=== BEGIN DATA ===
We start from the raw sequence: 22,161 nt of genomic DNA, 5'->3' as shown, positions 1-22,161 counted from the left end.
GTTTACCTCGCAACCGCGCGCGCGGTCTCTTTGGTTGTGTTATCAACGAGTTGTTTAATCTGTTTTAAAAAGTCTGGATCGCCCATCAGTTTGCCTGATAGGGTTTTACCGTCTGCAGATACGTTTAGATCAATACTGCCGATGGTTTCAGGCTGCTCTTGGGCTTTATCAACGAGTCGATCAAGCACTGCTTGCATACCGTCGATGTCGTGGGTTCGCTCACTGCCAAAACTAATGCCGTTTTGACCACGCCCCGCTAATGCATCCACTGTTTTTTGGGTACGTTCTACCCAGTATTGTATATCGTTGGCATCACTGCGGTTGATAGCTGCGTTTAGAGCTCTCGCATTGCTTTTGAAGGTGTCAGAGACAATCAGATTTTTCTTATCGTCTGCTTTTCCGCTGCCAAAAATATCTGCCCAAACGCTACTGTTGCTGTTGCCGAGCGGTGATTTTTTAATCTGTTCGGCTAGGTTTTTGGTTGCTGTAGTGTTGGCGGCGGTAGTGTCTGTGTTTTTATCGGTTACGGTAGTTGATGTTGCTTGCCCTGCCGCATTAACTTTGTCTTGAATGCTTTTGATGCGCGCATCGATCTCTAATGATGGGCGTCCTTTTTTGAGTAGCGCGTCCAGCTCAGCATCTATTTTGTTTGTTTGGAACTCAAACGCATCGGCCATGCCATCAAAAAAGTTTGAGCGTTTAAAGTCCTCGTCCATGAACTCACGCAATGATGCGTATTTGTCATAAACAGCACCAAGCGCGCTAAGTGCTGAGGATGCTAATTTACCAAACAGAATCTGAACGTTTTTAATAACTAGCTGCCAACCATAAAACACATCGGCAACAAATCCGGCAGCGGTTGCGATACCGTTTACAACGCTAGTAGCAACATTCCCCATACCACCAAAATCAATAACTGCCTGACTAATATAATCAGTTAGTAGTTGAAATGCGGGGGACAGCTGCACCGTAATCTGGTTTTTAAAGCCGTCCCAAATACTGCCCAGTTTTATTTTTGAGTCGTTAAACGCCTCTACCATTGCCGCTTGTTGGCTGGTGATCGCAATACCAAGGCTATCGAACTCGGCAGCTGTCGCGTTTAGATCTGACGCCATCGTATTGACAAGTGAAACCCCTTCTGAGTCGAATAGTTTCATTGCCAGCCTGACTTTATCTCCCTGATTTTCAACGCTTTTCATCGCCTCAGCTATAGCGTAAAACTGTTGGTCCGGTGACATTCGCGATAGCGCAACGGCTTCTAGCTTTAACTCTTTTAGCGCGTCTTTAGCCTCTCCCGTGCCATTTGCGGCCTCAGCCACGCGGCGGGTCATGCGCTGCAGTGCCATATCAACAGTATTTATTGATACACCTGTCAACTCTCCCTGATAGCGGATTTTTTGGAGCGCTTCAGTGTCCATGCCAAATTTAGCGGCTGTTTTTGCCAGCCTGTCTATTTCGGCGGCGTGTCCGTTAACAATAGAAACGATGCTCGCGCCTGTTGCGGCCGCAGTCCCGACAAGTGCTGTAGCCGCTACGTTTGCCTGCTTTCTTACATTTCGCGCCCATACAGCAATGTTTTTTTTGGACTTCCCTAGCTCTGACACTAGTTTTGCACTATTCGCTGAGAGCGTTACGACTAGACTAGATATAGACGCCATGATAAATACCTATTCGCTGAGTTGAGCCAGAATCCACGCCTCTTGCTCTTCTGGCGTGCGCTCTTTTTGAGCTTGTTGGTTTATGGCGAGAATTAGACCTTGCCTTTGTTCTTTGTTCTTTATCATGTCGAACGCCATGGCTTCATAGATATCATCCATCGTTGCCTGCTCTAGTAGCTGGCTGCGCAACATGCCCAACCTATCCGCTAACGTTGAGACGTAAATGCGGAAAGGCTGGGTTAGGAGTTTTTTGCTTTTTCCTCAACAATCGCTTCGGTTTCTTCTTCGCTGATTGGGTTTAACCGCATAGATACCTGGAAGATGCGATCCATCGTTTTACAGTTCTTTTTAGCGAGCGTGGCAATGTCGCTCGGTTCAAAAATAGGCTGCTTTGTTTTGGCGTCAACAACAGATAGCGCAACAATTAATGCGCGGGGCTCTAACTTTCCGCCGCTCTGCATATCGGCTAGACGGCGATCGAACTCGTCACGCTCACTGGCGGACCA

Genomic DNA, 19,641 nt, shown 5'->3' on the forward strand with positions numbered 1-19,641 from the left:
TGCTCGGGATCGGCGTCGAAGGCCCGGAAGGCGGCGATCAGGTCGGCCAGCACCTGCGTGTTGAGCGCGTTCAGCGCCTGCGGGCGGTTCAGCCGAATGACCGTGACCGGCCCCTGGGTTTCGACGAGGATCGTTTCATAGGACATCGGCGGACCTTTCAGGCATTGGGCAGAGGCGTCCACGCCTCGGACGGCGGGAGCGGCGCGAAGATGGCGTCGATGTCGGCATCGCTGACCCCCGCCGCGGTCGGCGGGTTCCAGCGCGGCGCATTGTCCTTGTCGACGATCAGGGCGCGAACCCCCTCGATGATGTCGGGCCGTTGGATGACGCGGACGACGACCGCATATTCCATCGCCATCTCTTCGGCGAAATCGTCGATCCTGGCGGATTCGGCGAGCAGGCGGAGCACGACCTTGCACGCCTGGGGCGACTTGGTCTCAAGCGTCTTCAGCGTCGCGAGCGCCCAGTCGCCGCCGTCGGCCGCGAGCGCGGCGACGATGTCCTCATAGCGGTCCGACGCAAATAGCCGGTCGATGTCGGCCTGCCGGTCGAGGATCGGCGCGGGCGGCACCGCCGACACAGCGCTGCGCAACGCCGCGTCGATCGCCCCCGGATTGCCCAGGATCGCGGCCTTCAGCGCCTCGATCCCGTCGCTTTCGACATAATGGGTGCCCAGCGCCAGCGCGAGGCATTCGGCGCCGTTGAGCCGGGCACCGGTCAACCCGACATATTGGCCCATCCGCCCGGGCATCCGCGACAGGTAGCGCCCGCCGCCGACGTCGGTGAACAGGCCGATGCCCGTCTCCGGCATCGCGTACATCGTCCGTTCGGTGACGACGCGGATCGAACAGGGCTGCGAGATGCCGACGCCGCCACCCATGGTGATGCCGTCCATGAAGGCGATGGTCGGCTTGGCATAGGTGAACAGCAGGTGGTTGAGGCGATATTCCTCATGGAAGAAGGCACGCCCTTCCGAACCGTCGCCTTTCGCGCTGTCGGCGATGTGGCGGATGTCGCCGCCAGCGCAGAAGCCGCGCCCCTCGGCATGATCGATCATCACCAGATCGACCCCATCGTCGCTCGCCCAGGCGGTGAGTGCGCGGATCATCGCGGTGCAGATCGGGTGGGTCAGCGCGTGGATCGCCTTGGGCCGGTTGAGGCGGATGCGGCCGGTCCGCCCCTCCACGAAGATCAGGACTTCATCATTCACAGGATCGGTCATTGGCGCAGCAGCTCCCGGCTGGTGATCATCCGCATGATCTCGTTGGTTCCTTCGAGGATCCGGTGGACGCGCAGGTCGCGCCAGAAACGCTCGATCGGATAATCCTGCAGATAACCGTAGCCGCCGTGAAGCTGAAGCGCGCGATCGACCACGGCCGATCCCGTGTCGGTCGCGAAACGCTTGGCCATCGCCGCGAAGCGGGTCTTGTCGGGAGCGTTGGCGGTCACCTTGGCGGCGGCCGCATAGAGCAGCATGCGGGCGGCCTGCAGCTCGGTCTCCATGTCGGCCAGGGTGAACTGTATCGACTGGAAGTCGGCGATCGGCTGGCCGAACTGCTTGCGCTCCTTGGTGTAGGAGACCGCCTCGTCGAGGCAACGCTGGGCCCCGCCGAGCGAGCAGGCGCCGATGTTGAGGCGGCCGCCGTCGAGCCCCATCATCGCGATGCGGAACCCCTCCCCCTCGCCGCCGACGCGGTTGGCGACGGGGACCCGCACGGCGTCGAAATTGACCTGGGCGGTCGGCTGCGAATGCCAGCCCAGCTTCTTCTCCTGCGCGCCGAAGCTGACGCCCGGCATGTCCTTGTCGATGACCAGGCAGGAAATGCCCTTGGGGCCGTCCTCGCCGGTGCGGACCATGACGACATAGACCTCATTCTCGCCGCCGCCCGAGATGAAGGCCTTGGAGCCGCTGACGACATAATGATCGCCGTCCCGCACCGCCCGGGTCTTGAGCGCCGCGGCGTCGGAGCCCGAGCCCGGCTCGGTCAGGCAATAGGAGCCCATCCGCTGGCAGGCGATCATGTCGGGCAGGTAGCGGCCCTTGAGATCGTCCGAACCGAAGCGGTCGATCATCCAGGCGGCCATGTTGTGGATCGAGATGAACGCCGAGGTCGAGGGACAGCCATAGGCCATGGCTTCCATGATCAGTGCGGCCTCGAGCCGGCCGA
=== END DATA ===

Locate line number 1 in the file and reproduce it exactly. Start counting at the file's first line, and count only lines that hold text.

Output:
We start from the raw sequence: 22,161 nt of genomic DNA, 5'->3' as shown, positions 1-22,161 counted from the left end.